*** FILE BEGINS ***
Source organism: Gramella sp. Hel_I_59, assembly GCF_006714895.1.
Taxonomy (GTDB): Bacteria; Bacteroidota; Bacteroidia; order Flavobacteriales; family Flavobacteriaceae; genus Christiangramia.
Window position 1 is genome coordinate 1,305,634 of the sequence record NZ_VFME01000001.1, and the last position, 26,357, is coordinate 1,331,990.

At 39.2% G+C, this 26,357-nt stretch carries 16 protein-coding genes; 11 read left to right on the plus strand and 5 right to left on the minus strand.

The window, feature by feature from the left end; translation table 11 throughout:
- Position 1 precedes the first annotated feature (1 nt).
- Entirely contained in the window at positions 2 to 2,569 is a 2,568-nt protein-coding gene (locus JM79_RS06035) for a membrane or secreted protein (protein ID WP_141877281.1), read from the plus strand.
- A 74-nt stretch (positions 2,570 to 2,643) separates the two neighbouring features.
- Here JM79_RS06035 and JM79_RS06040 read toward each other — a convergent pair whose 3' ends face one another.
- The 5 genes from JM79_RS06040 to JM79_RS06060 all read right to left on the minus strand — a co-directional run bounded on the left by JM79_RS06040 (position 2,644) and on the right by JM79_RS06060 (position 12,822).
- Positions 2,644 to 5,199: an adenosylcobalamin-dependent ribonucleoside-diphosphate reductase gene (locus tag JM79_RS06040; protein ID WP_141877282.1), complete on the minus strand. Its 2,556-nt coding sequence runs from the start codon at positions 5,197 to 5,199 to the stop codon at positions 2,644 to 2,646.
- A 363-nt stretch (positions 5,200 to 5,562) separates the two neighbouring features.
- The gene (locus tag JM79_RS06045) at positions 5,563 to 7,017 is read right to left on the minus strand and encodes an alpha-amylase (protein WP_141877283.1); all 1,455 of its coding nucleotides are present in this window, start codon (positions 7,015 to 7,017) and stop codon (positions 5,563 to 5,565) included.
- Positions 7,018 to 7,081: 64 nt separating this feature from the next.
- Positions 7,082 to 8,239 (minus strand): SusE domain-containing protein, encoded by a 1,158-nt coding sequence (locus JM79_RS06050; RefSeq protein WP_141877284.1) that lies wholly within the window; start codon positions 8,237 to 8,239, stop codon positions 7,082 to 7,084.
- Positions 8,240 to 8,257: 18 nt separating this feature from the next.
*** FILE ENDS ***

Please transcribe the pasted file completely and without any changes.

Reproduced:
Source organism: Gramella sp. Hel_I_59, assembly GCF_006714895.1.
Taxonomy (GTDB): Bacteria; Bacteroidota; Bacteroidia; order Flavobacteriales; family Flavobacteriaceae; genus Christiangramia.
Window position 1 is genome coordinate 1,305,634 of the sequence record NZ_VFME01000001.1, and the last position, 26,357, is coordinate 1,331,990.

At 39.2% G+C, this 26,357-nt stretch carries 16 protein-coding genes; 11 read left to right on the plus strand and 5 right to left on the minus strand.

The window, feature by feature from the left end; translation table 11 throughout:
- Position 1 precedes the first annotated feature (1 nt).
- Entirely contained in the window at positions 2 to 2,569 is a 2,568-nt protein-coding gene (locus JM79_RS06035) for a membrane or secreted protein (protein ID WP_141877281.1), read from the plus strand.
- A 74-nt stretch (positions 2,570 to 2,643) separates the two neighbouring features.
- Here JM79_RS06035 and JM79_RS06040 read toward each other — a convergent pair whose 3' ends face one another.
- The 5 genes from JM79_RS06040 to JM79_RS06060 all read right to left on the minus strand — a co-directional run bounded on the left by JM79_RS06040 (position 2,644) and on the right by JM79_RS06060 (position 12,822).
- Positions 2,644 to 5,199: an adenosylcobalamin-dependent ribonucleoside-diphosphate reductase gene (locus tag JM79_RS06040; protein ID WP_141877282.1), complete on the minus strand. Its 2,556-nt coding sequence runs from the start codon at positions 5,197 to 5,199 to the stop codon at positions 2,644 to 2,646.
- A 363-nt stretch (positions 5,200 to 5,562) separates the two neighbouring features.
- The gene (locus tag JM79_RS06045) at positions 5,563 to 7,017 is read right to left on the minus strand and encodes an alpha-amylase (protein WP_141877283.1); all 1,455 of its coding nucleotides are present in this window, start codon (positions 7,015 to 7,017) and stop codon (positions 5,563 to 5,565) included.
- Positions 7,018 to 7,081: 64 nt separating this feature from the next.
- Positions 7,082 to 8,239 (minus strand): SusE domain-containing protein, encoded by a 1,158-nt coding sequence (locus JM79_RS06050; RefSeq protein WP_141877284.1) that lies wholly within the window; start codon positions 8,237 to 8,239, stop codon positions 7,082 to 7,084.
- Positions 8,240 to 8,257: 18 nt separating this feature from the next.